October 31, 2016
Altar for dia de los muertos - in memory
The Deepest Roots is launched!
In spite of a major windstorm, fifty or sixty people turned out to the Bainbridge Island Museum of Art to celebrate the release of The Deepest Roots: Finding Food and Community on a Pacific Northwest Island.
The celebration included luscious food locally sourced from our farmers, including Butler Green (more…)
October 2, 2016
Pie judging at the Harvest Fair
The launch for "The Deepest Roots: Finding Food and Community on a Pacific Northwest Island" is scheduled for October 13, 7:30 pm, at the Bainbridge Island Museum of Art. I am very happy to be able to present the book to the general public.
Yesterday, I was able to present it to (more…)
December 17, 2015
It's been a long road and a long week, but I am almost finished writing my book about our relationship with food on Bainbridge Island.
I started out as The Clueless Eater, and now I am - slightly less clueless. Almost thirty people indulged me in interviews where I asked about their families, their (more…)
October 19, 2015
Squash growing in my garden.
Luz and Catriona's story started in sorrow. Luz, who had been a vegetarian for fifteen years and considered herself very healthy, was diagnosed with breast cancer. As Luz endured surgery and follow-up treatment, Catriona struggled to find food that her partner would eat, and that would enhance healing. Their research showed that Latinas have (more…)
September 21, 2015
Teresa Leal, indigenous activist
"God is change." At least that is what Lauren Olamena, the main character in "The Parable of the Sower," by Octavia Butler, believes. My students are reading books about dystopias, or very imperfect worlds and societies, right now. Each of these books makes me reconsider the world we live in. It is a dystopia (more…)
July 25, 2015
As we feast on Copper River salmon, roasted vegetables and fresh greens from our community garden, followed by rhubarb and ice cream, I say, "We will remember this after the 9.2 earthquake takes out everything west of the Cascades. All the old people who survive will be shipped to the Midwest, where they (more…)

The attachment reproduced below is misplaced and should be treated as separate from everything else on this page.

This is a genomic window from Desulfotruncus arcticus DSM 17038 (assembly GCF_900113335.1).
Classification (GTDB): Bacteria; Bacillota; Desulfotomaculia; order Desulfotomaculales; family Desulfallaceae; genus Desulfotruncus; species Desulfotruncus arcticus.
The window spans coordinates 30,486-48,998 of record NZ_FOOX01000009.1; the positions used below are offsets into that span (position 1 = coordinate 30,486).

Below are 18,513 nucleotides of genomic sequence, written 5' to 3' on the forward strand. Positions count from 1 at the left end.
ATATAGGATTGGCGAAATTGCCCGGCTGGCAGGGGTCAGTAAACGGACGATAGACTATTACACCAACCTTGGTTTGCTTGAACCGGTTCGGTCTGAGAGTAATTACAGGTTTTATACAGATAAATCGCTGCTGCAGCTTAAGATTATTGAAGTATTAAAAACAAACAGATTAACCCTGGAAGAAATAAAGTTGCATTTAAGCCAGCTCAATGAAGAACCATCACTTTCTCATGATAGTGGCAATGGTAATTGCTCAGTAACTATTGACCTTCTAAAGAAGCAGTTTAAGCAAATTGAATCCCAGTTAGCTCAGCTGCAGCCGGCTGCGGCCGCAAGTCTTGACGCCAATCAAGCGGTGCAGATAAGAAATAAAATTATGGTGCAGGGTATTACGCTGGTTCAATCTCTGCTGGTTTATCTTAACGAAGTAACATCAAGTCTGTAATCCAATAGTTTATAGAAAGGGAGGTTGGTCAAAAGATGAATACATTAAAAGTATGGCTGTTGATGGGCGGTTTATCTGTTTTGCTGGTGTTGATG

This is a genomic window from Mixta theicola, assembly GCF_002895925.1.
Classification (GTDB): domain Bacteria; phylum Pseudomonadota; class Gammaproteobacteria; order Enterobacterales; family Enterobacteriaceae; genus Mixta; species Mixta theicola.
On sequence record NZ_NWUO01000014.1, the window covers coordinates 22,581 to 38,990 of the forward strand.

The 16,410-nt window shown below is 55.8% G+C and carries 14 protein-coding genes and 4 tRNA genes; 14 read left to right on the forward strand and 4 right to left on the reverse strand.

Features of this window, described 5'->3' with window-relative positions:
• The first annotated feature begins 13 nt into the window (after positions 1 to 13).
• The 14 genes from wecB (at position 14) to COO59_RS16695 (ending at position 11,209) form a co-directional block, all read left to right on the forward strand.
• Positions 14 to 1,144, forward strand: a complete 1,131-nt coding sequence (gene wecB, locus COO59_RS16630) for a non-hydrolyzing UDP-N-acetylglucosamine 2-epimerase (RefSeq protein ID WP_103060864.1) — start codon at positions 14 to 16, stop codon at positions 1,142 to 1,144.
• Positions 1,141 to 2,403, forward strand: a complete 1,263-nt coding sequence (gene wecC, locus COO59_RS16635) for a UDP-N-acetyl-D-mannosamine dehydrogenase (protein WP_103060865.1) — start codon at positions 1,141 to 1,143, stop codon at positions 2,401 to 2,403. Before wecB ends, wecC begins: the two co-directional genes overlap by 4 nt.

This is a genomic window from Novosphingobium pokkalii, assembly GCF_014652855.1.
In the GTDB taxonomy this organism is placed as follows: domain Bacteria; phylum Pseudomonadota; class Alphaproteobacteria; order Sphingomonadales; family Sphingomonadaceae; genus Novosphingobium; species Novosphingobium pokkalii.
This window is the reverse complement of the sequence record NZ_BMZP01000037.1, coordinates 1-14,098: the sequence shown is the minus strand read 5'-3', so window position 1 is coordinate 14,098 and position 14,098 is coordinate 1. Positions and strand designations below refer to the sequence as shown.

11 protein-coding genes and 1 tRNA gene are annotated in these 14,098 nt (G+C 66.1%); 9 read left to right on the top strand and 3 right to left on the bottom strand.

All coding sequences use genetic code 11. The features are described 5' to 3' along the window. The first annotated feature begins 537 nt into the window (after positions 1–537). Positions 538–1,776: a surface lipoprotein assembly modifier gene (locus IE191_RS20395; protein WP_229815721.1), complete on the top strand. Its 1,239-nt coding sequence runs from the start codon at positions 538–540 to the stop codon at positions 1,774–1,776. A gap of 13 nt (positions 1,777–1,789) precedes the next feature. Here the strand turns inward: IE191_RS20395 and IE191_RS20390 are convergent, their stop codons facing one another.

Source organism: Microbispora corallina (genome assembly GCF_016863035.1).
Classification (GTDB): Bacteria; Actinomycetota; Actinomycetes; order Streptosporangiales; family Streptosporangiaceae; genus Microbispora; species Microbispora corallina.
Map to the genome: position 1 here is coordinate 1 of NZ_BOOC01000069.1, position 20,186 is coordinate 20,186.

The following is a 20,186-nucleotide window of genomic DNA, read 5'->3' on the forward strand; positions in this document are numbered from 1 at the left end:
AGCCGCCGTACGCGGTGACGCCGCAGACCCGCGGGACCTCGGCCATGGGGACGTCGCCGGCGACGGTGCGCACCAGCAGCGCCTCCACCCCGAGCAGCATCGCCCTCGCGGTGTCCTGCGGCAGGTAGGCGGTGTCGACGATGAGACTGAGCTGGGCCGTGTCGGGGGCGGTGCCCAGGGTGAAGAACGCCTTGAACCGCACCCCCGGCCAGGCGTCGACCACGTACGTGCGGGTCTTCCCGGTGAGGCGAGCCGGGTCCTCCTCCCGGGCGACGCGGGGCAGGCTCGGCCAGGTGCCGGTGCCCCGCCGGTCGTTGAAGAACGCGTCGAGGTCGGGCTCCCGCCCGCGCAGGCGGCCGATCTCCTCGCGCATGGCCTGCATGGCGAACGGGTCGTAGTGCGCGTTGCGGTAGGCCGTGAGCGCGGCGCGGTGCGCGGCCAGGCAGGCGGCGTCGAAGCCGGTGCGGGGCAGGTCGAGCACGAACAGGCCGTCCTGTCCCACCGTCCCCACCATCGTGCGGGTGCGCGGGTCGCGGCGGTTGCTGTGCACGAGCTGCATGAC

April 20, 2015
Visiting Port Townsend on a sunny day. Next to a sculpture by Gerard Tsutakawa.
After the gift of a beautiful sunny day yesterday, we received a second today. Too nice to waste indoors! So we drove to Port Townsend, one of my favorite places, to visit the waterfront, eat lunch, and visit the Chimacum Farmstand.
Lunch was at The Fountain, a restaurant one flight up and two streets away from Water Street, the main drag. I have been admonished by my son for taking photos of my food in public, so let me just say that the mushrooms stuffed with (more…)
March 23, 2015
Adding lime to the soil at the Rock Farm
No, la jefa of the Rock Farm Community Garden, Anita Rockefeller, spread lime over all of our plots, creating this eerie landscape. I happened to be there Thursday before the evening rain soaked the fine powder into the earth. The darker front rows are my plot, where I turned it in and planted a row of blue potatoes and a row of carrots. Next, we will spread a layer of compost. Supposedly, we should avoid turning the soil too much. This should encourage a build up of compost and keep carbon sequestered in the soil, where it belongs.
Spring is here after an unusually dry (more…)
March 9, 2015
I ate the evidence, but here are the ingredients!
Late winter and early spring are an iffy time in the northwest. We had record-breaking high temperatures for February, while much of the east coast shivered beneath a blanket of snow.
Historically, early spring has been an unpredictable time. Rather than in the dead of winter, this is when indigenous people were most likely (more…)
February 19, 2015
I liked chayote as a child, but I had no idea how to prepare it.
While the East Coast has had a winter of discontent, we have experienced mild temperatures and even sunshine in the Northwest. Our growing season ended last fall with a whimper when freezing temperatures took out my late planting of squash in early November. I didn't think to check the garden space I rent until (more…)
Creative nonfiction, memoir, environmental sustainability.
Combining memoir, historical records, and a blueprint for sustainability, The Deepest Roots shows us how an island population can mature into responsible food stewards and reminds us that innovation, adaptation, diversity, and common sense will help us make wise decisions about our future. And along the way, we learn how food is intertwined with our present but offers a path to a better understanding of the future.
Essays on Family and Writing
“The Desert Remembers My Name
makes an important contribution to discussions of ethnicity, identity, and the literature of place.”
"...a mesmerizing tale... the author explores the fascinating confusions and contradictions plaguing a culture precariously poised between tradition and modernization."
"She never forgot the power of storytelling as testimony."
–The Utne Reader
"Kathleen Alcalá's Spirits of the Ordinary
is an enthralling book..."
–Paul Yamazaki, City Lights Books
"This book entered my dreams."
–The New York Times Book Review
"By turns touching, entertaining, and surprising, and uniquely her own."